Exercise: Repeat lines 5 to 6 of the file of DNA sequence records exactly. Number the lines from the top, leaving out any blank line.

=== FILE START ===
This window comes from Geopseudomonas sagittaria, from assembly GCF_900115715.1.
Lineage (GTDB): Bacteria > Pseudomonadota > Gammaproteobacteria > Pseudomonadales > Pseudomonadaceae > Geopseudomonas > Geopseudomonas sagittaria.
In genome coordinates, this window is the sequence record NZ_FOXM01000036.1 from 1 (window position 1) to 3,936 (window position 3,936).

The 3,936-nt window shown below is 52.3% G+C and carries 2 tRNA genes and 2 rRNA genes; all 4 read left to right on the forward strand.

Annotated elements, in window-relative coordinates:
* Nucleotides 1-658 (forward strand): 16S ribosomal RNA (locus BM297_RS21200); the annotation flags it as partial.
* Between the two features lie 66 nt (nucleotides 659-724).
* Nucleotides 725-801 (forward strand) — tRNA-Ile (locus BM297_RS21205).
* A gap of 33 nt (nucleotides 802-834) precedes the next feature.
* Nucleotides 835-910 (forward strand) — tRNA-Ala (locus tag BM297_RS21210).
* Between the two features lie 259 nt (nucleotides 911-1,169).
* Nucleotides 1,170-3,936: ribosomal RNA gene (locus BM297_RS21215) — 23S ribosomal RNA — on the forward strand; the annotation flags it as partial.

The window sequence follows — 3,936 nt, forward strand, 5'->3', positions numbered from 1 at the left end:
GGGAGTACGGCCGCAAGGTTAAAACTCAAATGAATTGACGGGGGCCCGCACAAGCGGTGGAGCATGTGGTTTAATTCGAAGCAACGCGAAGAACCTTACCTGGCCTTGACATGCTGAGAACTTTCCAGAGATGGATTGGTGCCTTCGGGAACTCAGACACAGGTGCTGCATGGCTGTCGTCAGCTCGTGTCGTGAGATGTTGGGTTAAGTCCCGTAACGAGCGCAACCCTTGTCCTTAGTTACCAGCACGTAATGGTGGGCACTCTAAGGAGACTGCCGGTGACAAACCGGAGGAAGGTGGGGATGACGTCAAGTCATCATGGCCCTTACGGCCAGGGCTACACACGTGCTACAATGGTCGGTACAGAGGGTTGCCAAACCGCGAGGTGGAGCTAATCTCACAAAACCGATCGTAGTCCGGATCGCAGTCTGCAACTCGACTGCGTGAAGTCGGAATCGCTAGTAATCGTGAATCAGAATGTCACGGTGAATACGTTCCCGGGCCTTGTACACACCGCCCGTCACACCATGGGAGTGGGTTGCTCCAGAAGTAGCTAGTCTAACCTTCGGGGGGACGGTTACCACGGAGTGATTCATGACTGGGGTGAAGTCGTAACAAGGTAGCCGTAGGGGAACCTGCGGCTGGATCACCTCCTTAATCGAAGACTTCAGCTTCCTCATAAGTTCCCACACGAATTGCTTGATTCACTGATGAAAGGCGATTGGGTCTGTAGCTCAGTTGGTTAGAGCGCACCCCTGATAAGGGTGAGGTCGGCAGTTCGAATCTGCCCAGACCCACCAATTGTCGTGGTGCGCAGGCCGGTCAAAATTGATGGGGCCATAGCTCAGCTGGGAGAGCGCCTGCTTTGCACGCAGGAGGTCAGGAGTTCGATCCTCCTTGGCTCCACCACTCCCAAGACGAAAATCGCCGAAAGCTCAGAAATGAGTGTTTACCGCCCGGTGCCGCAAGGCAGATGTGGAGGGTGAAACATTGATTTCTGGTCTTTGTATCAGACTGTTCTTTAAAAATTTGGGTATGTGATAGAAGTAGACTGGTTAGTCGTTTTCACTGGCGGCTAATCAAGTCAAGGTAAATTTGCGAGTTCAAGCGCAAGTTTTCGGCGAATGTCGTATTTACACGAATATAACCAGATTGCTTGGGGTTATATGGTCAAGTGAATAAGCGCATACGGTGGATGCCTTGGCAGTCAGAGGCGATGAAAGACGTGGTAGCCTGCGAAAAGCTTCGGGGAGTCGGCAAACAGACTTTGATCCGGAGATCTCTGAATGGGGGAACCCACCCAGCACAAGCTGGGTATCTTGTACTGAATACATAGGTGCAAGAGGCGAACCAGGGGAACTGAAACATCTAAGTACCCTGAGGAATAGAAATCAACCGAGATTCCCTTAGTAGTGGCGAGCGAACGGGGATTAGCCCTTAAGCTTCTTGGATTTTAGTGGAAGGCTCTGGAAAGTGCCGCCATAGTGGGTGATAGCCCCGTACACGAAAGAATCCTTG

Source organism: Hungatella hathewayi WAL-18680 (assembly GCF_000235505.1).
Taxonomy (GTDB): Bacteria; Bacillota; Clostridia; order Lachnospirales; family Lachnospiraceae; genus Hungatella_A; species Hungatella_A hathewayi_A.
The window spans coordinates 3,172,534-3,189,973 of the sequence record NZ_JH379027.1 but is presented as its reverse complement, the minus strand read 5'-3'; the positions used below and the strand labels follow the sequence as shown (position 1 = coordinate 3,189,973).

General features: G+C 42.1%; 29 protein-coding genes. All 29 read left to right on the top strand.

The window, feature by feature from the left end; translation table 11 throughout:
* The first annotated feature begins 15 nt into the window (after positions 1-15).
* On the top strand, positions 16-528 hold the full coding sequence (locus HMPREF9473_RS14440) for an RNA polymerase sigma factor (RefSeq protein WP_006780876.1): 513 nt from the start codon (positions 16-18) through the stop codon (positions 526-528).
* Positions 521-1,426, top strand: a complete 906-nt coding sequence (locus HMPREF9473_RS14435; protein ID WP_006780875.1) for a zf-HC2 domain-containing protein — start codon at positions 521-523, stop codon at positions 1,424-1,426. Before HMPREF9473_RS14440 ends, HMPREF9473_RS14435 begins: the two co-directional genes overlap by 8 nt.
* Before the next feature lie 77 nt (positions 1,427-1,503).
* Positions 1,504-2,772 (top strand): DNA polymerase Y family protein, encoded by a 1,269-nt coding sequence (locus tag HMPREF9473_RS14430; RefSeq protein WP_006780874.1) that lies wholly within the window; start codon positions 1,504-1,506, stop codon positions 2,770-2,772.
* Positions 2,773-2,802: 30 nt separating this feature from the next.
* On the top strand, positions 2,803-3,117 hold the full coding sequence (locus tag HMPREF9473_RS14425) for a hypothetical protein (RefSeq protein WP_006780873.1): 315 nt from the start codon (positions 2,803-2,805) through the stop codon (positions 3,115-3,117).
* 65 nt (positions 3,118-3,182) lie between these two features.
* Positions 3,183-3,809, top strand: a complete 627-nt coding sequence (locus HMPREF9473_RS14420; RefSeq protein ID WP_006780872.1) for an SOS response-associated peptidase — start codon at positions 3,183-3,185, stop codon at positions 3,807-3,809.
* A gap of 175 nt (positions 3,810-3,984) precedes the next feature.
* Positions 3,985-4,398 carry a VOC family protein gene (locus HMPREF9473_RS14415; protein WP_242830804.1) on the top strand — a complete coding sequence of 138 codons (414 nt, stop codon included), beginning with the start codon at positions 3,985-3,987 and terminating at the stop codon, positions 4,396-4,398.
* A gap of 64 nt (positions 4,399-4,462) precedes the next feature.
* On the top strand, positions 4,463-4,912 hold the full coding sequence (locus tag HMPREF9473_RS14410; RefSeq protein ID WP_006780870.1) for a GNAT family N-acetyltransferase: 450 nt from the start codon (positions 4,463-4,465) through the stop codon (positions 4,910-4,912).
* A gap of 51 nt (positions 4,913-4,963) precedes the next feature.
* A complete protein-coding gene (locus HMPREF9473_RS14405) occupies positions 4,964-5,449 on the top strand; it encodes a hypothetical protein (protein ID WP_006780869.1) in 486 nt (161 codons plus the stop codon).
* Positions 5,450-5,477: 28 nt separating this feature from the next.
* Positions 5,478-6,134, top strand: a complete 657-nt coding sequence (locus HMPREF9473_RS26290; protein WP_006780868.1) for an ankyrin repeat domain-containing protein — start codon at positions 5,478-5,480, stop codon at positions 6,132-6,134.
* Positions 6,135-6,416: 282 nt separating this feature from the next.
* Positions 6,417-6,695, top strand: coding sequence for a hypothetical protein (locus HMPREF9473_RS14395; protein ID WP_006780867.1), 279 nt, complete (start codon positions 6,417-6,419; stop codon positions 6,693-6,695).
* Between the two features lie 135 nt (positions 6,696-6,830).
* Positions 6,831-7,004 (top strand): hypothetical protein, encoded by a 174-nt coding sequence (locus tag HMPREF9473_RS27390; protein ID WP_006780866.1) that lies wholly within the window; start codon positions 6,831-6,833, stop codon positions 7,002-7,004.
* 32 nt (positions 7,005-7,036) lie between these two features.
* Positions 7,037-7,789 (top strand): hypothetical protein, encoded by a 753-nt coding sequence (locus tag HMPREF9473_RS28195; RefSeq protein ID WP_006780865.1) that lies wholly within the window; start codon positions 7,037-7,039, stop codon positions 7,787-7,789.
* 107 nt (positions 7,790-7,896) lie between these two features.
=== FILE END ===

Annotated elements, in window-relative coordinates:
* Nucleotides 1-658 (forward strand): 16S ribosomal RNA (locus BM297_RS21200); the annotation flags it as partial.